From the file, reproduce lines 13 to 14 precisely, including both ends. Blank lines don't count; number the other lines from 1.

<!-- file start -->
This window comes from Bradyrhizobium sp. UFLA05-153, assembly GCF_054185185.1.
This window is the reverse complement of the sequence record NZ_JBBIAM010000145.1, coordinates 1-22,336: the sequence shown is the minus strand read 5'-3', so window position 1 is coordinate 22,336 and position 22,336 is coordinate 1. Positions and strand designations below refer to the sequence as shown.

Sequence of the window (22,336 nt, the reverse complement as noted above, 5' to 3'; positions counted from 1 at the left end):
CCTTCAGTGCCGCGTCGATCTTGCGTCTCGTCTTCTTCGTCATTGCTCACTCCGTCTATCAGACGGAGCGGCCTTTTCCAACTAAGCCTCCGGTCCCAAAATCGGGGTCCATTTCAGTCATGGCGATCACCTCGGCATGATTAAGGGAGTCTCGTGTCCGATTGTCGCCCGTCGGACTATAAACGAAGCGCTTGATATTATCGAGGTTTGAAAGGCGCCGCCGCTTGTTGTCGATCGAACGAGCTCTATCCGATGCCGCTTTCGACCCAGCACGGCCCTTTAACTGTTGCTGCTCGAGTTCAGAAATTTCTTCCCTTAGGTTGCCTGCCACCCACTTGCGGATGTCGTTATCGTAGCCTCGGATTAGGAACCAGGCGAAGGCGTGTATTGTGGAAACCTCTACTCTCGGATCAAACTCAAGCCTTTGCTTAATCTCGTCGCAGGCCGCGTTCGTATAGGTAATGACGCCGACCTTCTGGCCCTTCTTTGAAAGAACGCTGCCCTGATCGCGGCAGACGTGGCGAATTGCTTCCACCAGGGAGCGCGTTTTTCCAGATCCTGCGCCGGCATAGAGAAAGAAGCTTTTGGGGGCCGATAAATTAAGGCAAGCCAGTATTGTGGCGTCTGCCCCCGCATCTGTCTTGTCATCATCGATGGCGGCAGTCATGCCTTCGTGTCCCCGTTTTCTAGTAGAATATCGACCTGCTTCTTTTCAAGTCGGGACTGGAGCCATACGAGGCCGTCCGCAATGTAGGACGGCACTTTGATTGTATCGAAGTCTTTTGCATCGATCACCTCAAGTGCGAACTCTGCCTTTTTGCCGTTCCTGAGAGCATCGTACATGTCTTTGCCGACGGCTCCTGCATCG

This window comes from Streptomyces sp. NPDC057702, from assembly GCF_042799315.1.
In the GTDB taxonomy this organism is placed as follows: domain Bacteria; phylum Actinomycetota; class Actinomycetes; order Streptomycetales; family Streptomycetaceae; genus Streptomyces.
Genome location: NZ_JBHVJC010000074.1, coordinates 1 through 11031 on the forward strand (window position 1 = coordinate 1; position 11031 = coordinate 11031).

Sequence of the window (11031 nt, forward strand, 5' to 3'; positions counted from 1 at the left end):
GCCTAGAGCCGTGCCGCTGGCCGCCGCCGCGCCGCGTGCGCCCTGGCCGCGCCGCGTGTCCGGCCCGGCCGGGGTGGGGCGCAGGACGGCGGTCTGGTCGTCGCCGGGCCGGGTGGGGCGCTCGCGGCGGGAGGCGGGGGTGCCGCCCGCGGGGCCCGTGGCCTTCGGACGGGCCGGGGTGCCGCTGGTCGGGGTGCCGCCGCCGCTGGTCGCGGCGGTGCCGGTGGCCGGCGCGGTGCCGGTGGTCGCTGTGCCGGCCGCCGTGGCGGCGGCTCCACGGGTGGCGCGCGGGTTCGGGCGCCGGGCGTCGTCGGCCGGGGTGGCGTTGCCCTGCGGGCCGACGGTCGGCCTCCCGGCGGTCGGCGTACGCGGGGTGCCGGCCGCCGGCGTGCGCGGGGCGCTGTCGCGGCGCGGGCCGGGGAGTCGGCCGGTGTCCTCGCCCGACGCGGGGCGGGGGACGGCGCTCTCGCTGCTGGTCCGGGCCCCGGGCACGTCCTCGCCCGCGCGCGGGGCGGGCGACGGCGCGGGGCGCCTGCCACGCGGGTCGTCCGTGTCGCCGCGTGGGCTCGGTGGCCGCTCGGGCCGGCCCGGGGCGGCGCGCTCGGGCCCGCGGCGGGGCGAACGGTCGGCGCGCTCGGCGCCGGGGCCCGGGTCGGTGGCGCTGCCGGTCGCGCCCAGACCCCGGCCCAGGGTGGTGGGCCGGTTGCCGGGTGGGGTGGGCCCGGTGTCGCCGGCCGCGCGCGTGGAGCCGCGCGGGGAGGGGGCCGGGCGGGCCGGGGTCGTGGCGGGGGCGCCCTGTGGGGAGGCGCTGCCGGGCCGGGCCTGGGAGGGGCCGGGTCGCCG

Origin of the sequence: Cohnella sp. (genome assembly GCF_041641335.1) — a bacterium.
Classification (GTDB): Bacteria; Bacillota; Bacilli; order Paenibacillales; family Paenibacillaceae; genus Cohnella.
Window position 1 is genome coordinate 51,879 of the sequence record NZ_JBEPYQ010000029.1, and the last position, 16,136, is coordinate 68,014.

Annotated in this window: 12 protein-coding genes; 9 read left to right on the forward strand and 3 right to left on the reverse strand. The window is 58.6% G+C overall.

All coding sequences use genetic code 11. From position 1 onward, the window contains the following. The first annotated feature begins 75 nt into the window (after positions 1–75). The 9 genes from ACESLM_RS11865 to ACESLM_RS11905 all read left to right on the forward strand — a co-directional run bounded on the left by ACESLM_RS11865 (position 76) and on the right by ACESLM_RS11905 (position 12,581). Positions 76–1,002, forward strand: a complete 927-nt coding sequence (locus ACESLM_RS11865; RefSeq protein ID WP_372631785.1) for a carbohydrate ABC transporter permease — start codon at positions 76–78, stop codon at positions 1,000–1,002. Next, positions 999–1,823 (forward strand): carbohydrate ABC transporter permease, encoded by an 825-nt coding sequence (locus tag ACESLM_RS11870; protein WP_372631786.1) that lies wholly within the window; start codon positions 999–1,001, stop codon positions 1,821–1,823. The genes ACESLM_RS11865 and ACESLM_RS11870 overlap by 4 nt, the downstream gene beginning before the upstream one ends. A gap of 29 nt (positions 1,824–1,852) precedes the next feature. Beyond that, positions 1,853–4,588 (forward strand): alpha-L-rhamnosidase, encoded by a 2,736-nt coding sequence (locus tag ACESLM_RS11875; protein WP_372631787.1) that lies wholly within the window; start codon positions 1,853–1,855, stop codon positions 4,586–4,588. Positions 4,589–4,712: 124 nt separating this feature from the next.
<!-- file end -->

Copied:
Annotated in this window: 12 protein-coding genes; 9 read left to right on the forward strand and 3 right to left on the reverse strand. The window is 58.6% G+C overall.

All coding sequences use genetic code 11. From position 1 onward, the window contains the following. The first annotated feature begins 75 nt into the window (after positions 1–75). The 9 genes from ACESLM_RS11865 to ACESLM_RS11905 all read left to right on the forward strand — a co-directional run bounded on the left by ACESLM_RS11865 (position 76) and on the right by ACESLM_RS11905 (position 12,581). Positions 76–1,002, forward strand: a complete 927-nt coding sequence (locus ACESLM_RS11865; RefSeq protein ID WP_372631785.1) for a carbohydrate ABC transporter permease — start codon at positions 76–78, stop codon at positions 1,000–1,002. Next, positions 999–1,823 (forward strand): carbohydrate ABC transporter permease, encoded by an 825-nt coding sequence (locus tag ACESLM_RS11870; protein WP_372631786.1) that lies wholly within the window; start codon positions 999–1,001, stop codon positions 1,821–1,823. The genes ACESLM_RS11865 and ACESLM_RS11870 overlap by 4 nt, the downstream gene beginning before the upstream one ends. A gap of 29 nt (positions 1,824–1,852) precedes the next feature. Beyond that, positions 1,853–4,588 (forward strand): alpha-L-rhamnosidase, encoded by a 2,736-nt coding sequence (locus tag ACESLM_RS11875; protein WP_372631787.1) that lies wholly within the window; start codon positions 1,853–1,855, stop codon positions 4,586–4,588. Positions 4,589–4,712: 124 nt separating this feature from the next.